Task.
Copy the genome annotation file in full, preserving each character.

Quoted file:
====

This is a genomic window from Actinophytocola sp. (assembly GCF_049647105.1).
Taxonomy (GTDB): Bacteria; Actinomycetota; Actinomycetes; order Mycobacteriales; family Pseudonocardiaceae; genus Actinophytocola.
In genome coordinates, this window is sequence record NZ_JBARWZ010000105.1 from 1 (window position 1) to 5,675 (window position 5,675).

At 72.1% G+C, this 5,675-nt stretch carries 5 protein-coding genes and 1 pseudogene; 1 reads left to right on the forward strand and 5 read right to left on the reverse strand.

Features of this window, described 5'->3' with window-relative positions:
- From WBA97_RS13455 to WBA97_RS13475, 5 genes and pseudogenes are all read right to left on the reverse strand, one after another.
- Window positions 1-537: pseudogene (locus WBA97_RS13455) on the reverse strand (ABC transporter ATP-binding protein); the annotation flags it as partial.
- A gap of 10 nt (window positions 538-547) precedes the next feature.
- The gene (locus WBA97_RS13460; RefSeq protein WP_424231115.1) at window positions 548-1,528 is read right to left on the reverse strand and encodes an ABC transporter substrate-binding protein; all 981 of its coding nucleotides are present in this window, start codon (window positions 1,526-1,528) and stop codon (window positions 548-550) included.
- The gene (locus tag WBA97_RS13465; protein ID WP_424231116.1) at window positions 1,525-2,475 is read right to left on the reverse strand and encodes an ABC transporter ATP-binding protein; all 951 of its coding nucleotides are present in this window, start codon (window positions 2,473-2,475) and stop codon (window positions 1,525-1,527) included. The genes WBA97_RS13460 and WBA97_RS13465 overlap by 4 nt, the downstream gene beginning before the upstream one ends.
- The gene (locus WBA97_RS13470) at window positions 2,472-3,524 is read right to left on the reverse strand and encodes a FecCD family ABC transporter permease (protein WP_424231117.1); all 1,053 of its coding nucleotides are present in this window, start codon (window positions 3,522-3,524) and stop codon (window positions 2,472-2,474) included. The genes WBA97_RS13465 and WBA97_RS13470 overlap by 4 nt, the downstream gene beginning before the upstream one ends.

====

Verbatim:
This is a genomic window from Actinophytocola sp. (assembly GCF_049647105.1).
Taxonomy (GTDB): Bacteria; Actinomycetota; Actinomycetes; order Mycobacteriales; family Pseudonocardiaceae; genus Actinophytocola.
In genome coordinates, this window is sequence record NZ_JBARWZ010000105.1 from 1 (window position 1) to 5,675 (window position 5,675).

At 72.1% G+C, this 5,675-nt stretch carries 5 protein-coding genes and 1 pseudogene; 1 reads left to right on the forward strand and 5 read right to left on the reverse strand.

Features of this window, described 5'->3' with window-relative positions:
- From WBA97_RS13455 to WBA97_RS13475, 5 genes and pseudogenes are all read right to left on the reverse strand, one after another.
- Window positions 1-537: pseudogene (locus WBA97_RS13455) on the reverse strand (ABC transporter ATP-binding protein); the annotation flags it as partial.
- A gap of 10 nt (window positions 538-547) precedes the next feature.
- The gene (locus WBA97_RS13460; RefSeq protein WP_424231115.1) at window positions 548-1,528 is read right to left on the reverse strand and encodes an ABC transporter substrate-binding protein; all 981 of its coding nucleotides are present in this window, start codon (window positions 1,526-1,528) and stop codon (window positions 548-550) included.
- The gene (locus tag WBA97_RS13465; protein ID WP_424231116.1) at window positions 1,525-2,475 is read right to left on the reverse strand and encodes an ABC transporter ATP-binding protein; all 951 of its coding nucleotides are present in this window, start codon (window positions 2,473-2,475) and stop codon (window positions 1,525-1,527) included. The genes WBA97_RS13460 and WBA97_RS13465 overlap by 4 nt, the downstream gene beginning before the upstream one ends.
- The gene (locus WBA97_RS13470) at window positions 2,472-3,524 is read right to left on the reverse strand and encodes a FecCD family ABC transporter permease (protein WP_424231117.1); all 1,053 of its coding nucleotides are present in this window, start codon (window positions 3,522-3,524) and stop codon (window positions 2,472-2,474) included. The genes WBA97_RS13465 and WBA97_RS13470 overlap by 4 nt, the downstream gene beginning before the upstream one ends.